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October 20, 1992

  The following minutes were officially approved on November 10, 1992.

 

                               FACULTY SENATE

                                  Minutes

 

                              20 October 1992

                              32 Pamplin Hall

 

 

     I.   The meeting was called to order at 7:00 PM by President Leon

          Geyer.  Visitors were introduced:  John Ashby (Spectrum)

          Provost Fred Carlisle, Wanda Dean (Classroom Management),

          Marvin Foushee (Classroom Management), Peggy Rasnick (Staff

          Senate Liaison).  Later visitor:  Larry Bechtel (Campus

          Recycling)

 

          Senators present:  Barbeau, Beagle, Brown, Carrig, Clowes,

          deWolf, Eng, Falkinham, Feret, Ficenec, Foy, Fuller, Geyer,

          Graham, Hardell, Hasselman, Haugh, Holtzman, Hult, Jones,

          Lambur, Landgraf, Martin, McDaniels, Miller, Mullins,

          Murray, Norstedt, Olin, Pierce, Rakes, Scigaj, Sherman,

          Shumsky, Simmons, Snoke, Sumichrast, Tidemen, Vinson, Wang,

          Weaver, Webb, Williams

 

          Senators absent:  Armstrong, Bunce, Fern, Howard, O'Brien,

          Parsons, Wright

 

     II.  Classroom Management (Wanda Dean, Marvin Foushee)

 

          Dean outlined the objectives of the Classroom Management

          Program, which has been in effect for about nine months

          under the aegis of the Registrar's Office.  The program is

          designed to assist instruction by improving the classroom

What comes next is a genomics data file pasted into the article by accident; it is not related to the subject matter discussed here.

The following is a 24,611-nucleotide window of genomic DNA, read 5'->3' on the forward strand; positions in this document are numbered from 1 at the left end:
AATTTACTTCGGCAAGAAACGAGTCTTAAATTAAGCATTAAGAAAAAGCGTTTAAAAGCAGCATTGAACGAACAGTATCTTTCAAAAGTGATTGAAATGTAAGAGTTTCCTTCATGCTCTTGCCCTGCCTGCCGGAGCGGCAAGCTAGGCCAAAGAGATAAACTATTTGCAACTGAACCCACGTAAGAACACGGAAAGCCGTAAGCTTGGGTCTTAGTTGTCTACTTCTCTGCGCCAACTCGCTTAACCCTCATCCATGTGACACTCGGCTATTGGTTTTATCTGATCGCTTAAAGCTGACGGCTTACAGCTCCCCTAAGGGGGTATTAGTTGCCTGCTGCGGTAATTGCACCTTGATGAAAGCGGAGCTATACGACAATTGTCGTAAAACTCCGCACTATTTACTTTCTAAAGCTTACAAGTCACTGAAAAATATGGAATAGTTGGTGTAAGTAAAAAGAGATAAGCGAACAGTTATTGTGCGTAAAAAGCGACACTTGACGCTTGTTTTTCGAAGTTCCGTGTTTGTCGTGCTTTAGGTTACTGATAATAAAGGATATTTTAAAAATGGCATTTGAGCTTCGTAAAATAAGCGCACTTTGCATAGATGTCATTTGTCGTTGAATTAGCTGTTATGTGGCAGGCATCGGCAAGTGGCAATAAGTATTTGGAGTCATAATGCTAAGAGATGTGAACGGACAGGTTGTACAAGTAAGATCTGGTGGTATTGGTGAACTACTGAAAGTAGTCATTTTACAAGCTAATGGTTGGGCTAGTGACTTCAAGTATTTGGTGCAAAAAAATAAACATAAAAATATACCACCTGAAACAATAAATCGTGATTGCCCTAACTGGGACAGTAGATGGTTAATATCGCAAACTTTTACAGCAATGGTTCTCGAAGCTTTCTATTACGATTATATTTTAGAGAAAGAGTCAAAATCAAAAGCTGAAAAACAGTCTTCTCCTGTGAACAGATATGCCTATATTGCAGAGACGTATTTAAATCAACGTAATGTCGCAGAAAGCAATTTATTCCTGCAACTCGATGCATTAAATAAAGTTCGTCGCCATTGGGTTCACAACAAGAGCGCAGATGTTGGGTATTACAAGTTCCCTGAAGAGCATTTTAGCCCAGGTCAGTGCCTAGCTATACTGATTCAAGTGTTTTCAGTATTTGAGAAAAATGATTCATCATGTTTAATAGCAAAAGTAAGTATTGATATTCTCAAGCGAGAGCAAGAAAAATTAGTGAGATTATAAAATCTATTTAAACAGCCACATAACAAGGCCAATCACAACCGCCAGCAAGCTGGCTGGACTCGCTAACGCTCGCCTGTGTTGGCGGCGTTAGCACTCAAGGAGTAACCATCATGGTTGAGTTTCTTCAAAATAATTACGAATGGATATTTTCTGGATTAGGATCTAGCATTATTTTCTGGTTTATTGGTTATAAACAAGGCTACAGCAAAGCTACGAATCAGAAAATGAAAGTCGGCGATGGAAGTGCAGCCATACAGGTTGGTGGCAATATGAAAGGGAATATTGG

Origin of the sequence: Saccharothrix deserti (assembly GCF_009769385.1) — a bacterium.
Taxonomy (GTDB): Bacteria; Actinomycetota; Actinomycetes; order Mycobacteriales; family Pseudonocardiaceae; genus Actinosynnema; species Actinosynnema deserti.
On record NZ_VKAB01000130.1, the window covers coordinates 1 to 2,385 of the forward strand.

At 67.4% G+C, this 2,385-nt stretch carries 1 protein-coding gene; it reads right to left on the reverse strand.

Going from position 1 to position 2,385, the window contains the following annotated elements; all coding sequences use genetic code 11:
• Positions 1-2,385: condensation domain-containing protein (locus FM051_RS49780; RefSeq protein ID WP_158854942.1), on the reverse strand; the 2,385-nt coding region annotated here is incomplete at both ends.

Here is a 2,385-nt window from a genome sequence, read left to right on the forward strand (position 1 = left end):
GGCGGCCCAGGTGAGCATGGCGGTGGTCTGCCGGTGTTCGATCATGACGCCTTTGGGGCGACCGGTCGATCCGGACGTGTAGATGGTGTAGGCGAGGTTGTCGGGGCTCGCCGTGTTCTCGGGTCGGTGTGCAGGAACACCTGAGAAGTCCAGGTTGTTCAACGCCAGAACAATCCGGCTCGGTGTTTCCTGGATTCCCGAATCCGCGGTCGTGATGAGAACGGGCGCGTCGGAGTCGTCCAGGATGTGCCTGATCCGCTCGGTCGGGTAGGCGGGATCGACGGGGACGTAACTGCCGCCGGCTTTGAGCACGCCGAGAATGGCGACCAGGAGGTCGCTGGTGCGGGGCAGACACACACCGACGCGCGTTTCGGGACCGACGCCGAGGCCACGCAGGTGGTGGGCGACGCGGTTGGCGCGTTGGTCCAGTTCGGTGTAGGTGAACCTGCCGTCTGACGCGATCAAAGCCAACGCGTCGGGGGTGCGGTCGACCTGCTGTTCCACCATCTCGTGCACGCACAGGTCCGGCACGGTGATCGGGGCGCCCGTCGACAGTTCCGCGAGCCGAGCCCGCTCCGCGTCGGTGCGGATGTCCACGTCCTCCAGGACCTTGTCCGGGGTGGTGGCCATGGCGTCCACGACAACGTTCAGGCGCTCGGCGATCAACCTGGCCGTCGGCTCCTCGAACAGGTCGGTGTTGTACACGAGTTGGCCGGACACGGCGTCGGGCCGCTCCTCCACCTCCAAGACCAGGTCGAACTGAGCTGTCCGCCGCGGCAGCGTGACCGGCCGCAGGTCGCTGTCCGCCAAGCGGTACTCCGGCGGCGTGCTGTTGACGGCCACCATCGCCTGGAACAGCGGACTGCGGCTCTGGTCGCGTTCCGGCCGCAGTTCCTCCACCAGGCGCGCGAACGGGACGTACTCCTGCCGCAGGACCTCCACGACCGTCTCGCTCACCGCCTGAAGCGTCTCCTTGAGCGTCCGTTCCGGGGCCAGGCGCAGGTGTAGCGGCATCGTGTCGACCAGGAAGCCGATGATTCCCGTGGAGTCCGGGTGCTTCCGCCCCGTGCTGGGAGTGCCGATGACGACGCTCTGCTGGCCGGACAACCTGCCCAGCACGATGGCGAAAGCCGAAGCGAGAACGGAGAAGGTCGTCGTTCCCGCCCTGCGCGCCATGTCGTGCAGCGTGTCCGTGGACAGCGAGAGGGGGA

environment and by giving the faculty an opportunity to help

          with these improvements.  The program acts as a

          clearinghouse for faculty who have specific complaints or

          concerns about classrooms.  An advisory committee is being

          formed, with representatives from all faculty associations

          and the Senate, to assist with planning and expediting.

 

          In discussing classroom environment problems, Foushee noted

          that the university has 168 general assignment classrooms

          (down from 217) and that these rooms have an 85% utilization

          rate between the hours of 8:00 and 5:00.  Although this

          leaves little time to do renovations or correct problems,

          the goal is a 24-hour response to reported complaints.

          While some things, such as temperature and noise control,

          cannot be corrected by the program, there have been

          achievements:  new blackboards have been installed in

          several buildings, AV equipment is being installed and/or

          upgraded, four rooms in Randolph Hall have been

          airconditioned, and some heavily used classrooms will be

          carpeted during the Christmas holidays.

 

          Classroom Management can be contacted by calling 1-3874 or